Do you regularly reach out to the people you want to do business with?
- Are you worried they won’t accept your advances?
- Are you afraid of looking or acting silly?
- Do you not want to be a bother because you know how busy they are?
- Are you not sure what to say to them?
Just remember that when it comes to making an impression on the people with whom your business depends, you have a responsibility to take the lead.
How are they going to know what you do, what you’re like, and if you provide any value to them if you don’t show them?
Don’t forget they are inundated with thousands of messages that circulate around them every day. If you expect to be memorable, it’s going to take a bit of work. As with advertising, just when you think your messages are becoming annoying, they might only be starting to notice you.
Remember, you aren’t the only thing on their plate. In fact, you might not be on their plate at all.
Where do you begin?
Here’s How To Stay On Your Client’s Radar
Let’s start here…
List the #1 person you want to do business with in the next 12-24 months. Remember, this doesn’t have to be a current or potential client. Perhaps you’ve identified referral sources, influencers in your area of specialty or media who might be critical to your success.
Go ahead, do it right now….I’ll wait 30 seconds. It shouldn’t take any longer than that because it’s only one name. I know you’ve been thinking about this, right?
Open Outlook, or your calendar of choice.
Let’s pretend the name you’ve written down is Jim Toal.
Plug in events with reminders during the next 6 months that say something like this:
- Tomorrow: Call Jim Toal to say hello. Ask his opinion on House Bill 54.
- That afternoon: Email Jim Toal to thank him for bringing you up to speed on HB 54.
- 2 weeks later: Go to LinkedIn, and send Jim Toal a request to connect.
- 10 days later: Look at the LinkedIn groups Jim is in, and join 1 or 2 of shared interest.
- 5 days later: Post or react to something in those shared groups.
- 1 month later: Send Jim a link to an article he might be interested in. Comment on it in your email to him.
- 2 months later: Write a blog post on the outcome of House Bill 54.
- 1 day later: Call Jim to ask if you can run the post by him to check your facts, & ask for his comments.
- 2 days later: Email a thank you to him for his comments, and ask if you can use a few of them in your post.
- 2 day later: Email Jim with a head’s up on the post, which now has Jim’s name and links to him within it.
- 1 month later: Call Jim to invite him to lunch.
- Keep going until you have 6 months of connections to Jim.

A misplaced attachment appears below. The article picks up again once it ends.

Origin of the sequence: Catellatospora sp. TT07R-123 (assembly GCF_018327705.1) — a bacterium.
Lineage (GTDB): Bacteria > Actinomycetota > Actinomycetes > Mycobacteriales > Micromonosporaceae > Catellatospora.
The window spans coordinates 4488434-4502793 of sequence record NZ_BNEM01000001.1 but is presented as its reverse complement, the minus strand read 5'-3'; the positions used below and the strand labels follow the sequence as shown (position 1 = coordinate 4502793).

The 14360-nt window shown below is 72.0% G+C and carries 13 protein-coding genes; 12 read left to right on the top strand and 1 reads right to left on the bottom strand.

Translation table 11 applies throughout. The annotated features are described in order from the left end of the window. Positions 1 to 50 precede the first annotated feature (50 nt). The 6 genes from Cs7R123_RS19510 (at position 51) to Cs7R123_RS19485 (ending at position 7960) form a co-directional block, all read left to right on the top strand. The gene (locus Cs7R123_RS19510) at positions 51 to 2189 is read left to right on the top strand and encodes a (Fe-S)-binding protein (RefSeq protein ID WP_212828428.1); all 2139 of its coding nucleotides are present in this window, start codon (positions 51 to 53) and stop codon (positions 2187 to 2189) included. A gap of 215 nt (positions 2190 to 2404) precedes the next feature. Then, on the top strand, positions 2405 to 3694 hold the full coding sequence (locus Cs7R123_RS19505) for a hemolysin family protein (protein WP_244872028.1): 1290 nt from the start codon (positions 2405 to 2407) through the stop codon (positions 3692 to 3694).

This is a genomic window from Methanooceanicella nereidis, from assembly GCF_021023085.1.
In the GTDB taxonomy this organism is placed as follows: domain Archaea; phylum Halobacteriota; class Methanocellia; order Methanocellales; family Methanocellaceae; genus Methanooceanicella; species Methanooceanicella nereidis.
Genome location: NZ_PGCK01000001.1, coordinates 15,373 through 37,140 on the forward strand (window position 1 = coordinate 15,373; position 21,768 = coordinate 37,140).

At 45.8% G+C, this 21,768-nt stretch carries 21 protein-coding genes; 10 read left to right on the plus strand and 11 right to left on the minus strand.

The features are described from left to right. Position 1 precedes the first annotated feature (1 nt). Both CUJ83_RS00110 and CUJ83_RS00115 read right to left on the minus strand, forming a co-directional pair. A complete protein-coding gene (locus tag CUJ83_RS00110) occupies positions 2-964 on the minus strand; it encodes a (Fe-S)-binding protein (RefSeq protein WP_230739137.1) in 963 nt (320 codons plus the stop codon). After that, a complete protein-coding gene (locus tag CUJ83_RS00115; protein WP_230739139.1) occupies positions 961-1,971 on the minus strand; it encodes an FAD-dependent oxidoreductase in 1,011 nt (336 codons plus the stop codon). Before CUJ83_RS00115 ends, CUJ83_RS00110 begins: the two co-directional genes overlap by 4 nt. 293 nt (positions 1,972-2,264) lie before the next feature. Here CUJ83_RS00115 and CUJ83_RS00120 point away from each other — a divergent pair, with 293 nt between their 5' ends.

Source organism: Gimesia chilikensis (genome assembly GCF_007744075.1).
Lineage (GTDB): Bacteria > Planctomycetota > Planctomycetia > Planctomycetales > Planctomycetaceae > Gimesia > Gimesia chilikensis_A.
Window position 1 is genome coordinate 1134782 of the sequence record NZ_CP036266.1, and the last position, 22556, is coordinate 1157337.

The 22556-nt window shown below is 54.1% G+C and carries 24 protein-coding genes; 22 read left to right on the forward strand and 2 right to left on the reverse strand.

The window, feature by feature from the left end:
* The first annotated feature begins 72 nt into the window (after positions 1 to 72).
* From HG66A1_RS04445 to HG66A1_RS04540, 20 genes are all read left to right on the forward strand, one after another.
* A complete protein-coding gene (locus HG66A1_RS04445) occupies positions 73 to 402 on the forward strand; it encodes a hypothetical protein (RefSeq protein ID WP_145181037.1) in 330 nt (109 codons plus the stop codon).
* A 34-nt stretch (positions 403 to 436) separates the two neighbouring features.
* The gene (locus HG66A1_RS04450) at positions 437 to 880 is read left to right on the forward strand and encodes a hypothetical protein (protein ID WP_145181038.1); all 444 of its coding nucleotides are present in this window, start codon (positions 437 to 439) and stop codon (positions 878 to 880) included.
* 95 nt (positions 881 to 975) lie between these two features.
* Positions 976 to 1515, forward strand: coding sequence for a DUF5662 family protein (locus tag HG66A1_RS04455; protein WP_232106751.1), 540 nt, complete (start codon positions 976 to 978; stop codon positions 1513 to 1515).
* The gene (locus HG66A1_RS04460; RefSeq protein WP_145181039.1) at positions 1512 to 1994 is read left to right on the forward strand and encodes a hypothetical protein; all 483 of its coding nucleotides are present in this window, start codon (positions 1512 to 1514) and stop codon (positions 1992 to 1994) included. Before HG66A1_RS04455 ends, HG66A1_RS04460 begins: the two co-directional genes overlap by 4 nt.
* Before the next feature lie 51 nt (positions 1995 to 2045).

Use the timeframes and reasons for reaching out that make sense for you and your contact. Mine are just examples to get you thinking. There will be activity that makes sense for you and your Jim Toal based on what you know about him. If you don’t know enough about him, then you need to do a little research. Google search, Google Alerts, and LinkedIn are good places to start.
Relationship Building Is A Contact Sport
This might sound like a lot of work, and maybe it will be the 1st and 2nd name you write down, but that’s okay because, as you might have heard me say before:
- Client and business development takes work!
- Relationship-building is a contact sport.
- Marketing & relationship-building is not a sprint. It’s a marathon.
You might think it’s unnecessary to plug all of this into your calendar, and it might be if you are organized and motivated enough to do all of these things on a regular basis without forgetting, or if you’ve done it so many times that it has become 2nd nature.
Until that time comes, do yourself a favor, and plug it all in so you are reminded to act. If these relationships are important enough to you, then they need to be constantly nurtured.
Remember, you aren’t the only thing, or the only person, on their plate. You need to work to secure that space.
Nancy Myrland is a Marketing and Business Development Plan Consultant, and a Content, Social & Digital Media Speaker, Trainer & Advisor, helping lawyers and legal marketers grow by integrating all marketing disciplines. She is a frequent LinkedIn, Twitter, and Facebook for Business trainer, as well as a content marketing specialist. She helps lawyers, law firms, and legal marketers understand how to make their marketing and business development efforts more relevant to their current and potential clients, and helps lead law firms through their online digital strategy when dealing with high-stakes, visible cases. As an early and constant adopter of social and digital media and technology, she also helps firms with blogging, podcasts, video marketing, and livestreaming. If you would like to reserve an hour of Nancy’s time to begin talking strategy or think through an issue you are having, you can do that here. She can be reached via email here.